On the average, deaths and disability resulting from acts of violence against children costs Nigeria a whopping N1.42tn annually, a report released by UNICEF has revealed.
The amount according to the report is equivalent to 1.6 per cent of Nigeria’s Gross Domestic Product.
The report was unveiled on Thursday in Abuja by the Permanent Secretary, Ministry of Budget and National Planning, Mr Olajide Olawale; the UNICEF Representative in Nigeria, Mohammed Fall; the Minister of Finance, Mrs Zainab Ahmed, among other top officials in both the public and private sectors of the economy.
A breakdown of the N1.42tn showed that the cost of physical violence against children alone accounted for N1.01tn. The report stated that 52 per cent of boys and 50 per cent of girls in Nigeria were victims of physical violence prior to the age of 18.
Out of the N1.42tn, the report put the cost of sexual violence against children in Nigeria at N307bn, adding that 11 per cent of boys and 25 per cent of girls in Nigeria were victims of sexual violence before the age of 18.
It said the balance of N91bn was the cost of emotional violence suffered by children in Nigeria. It noted that 20 per cent of boys and 17 per cent of girls in Nigeria were victims of emotional violence prior to the age of 18.
Speaking during the unveiling of the report on the financial benchmark on child protection services and the economic burden of violence against children, Mohammed said that it was important for the country to pay more attention to the issue of child protection in order to achieve the Sustainable Development Goals by 2030.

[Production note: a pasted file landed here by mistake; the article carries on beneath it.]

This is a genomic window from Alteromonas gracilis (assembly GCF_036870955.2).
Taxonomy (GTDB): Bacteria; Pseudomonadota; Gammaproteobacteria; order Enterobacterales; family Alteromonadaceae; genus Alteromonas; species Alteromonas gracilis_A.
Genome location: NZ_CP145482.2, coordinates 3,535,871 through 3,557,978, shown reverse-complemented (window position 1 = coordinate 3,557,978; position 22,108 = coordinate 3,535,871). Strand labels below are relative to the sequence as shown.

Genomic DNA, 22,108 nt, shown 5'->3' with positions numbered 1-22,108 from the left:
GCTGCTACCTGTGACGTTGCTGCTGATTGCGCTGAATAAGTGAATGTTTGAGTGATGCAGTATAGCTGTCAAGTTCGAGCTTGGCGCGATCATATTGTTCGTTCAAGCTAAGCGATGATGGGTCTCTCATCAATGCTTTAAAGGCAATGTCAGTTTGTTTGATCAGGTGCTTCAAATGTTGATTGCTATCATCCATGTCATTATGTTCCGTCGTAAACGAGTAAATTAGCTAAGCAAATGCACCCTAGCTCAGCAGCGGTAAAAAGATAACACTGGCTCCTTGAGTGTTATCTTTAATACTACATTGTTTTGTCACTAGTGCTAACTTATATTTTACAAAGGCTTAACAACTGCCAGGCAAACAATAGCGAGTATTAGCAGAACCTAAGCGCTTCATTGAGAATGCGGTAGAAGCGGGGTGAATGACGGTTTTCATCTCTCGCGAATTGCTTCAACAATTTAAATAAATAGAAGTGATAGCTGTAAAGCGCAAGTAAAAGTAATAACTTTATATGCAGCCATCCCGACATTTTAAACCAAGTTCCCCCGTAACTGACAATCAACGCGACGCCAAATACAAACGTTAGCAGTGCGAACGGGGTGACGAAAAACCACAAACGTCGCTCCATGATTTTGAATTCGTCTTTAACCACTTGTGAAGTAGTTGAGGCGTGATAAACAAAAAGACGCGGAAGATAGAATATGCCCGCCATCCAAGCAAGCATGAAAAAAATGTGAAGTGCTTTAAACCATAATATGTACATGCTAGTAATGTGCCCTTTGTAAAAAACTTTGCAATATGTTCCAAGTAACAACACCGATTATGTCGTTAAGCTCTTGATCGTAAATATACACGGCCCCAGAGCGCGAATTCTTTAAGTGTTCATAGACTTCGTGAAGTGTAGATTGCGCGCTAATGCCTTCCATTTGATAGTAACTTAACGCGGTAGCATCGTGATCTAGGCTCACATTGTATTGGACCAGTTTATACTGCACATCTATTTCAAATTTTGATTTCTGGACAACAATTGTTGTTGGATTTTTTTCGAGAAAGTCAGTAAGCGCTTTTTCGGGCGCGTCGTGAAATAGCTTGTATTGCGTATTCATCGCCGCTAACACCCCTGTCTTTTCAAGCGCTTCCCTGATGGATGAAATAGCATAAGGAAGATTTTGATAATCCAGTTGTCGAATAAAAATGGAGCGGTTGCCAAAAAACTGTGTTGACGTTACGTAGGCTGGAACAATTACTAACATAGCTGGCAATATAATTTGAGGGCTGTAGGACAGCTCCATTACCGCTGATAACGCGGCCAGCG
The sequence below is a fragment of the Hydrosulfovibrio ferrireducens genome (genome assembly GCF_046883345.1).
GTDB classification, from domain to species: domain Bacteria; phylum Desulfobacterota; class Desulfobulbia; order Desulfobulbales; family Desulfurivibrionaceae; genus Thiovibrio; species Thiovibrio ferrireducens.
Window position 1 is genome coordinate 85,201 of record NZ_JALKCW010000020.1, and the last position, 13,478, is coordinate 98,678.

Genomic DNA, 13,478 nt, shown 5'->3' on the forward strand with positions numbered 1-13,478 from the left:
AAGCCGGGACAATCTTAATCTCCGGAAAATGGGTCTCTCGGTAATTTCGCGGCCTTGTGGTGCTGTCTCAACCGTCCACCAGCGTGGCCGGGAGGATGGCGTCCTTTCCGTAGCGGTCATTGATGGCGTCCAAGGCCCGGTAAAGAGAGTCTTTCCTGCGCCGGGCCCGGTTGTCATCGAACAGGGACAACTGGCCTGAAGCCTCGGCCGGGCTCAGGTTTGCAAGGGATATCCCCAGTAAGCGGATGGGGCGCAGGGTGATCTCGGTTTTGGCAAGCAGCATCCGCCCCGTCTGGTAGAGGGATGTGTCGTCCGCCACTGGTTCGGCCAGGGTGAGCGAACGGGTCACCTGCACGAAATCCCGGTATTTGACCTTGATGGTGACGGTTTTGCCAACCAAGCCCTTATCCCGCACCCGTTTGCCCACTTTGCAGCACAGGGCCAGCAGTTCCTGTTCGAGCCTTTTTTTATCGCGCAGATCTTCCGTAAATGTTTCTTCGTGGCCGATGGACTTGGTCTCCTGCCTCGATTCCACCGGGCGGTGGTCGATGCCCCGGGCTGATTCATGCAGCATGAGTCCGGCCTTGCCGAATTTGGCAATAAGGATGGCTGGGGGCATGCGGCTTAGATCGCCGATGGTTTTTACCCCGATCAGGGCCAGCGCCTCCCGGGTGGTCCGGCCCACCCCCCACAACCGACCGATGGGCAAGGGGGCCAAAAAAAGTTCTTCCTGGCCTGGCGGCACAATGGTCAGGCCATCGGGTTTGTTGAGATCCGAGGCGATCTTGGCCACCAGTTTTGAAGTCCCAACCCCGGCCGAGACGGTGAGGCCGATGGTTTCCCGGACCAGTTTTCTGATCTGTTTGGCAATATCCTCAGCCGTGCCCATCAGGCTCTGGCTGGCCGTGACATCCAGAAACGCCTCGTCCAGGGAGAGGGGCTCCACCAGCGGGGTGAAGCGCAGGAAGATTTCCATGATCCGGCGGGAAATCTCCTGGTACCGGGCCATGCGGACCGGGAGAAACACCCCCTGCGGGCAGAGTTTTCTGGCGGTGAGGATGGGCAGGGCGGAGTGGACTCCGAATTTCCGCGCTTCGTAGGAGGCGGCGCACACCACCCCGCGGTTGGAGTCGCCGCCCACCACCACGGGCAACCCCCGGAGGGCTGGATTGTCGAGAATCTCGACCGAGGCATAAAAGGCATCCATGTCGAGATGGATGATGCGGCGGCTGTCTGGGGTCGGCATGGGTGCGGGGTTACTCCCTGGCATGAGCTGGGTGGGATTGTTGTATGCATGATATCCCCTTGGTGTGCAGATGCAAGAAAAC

He said to address the challenge, there is need for a strong and comprehensive child protection system.
The current budgetary expenditure on child protection according to the UNICEF Representative is currently low as it was less that 0.5 per cent of Nigeria’s total expenditure.
He said, “Currently, government expenditures cover mainly responsive child protection services, thereby neglecting the importance of essential preventive measures like domestication of the Child Rights Act in all 36 states, ensuring universal access to birth registration centre, giving identity to each child and raising awareness of child abuse.
“To implement a comprehensive child protection system with a strong legal foundation, the report not only call for a reallocation of only 0.1 per cent of Nigeria’s budget to child protection services but also importantly highlights the necessity of adequate release of funds during the fiscal year.”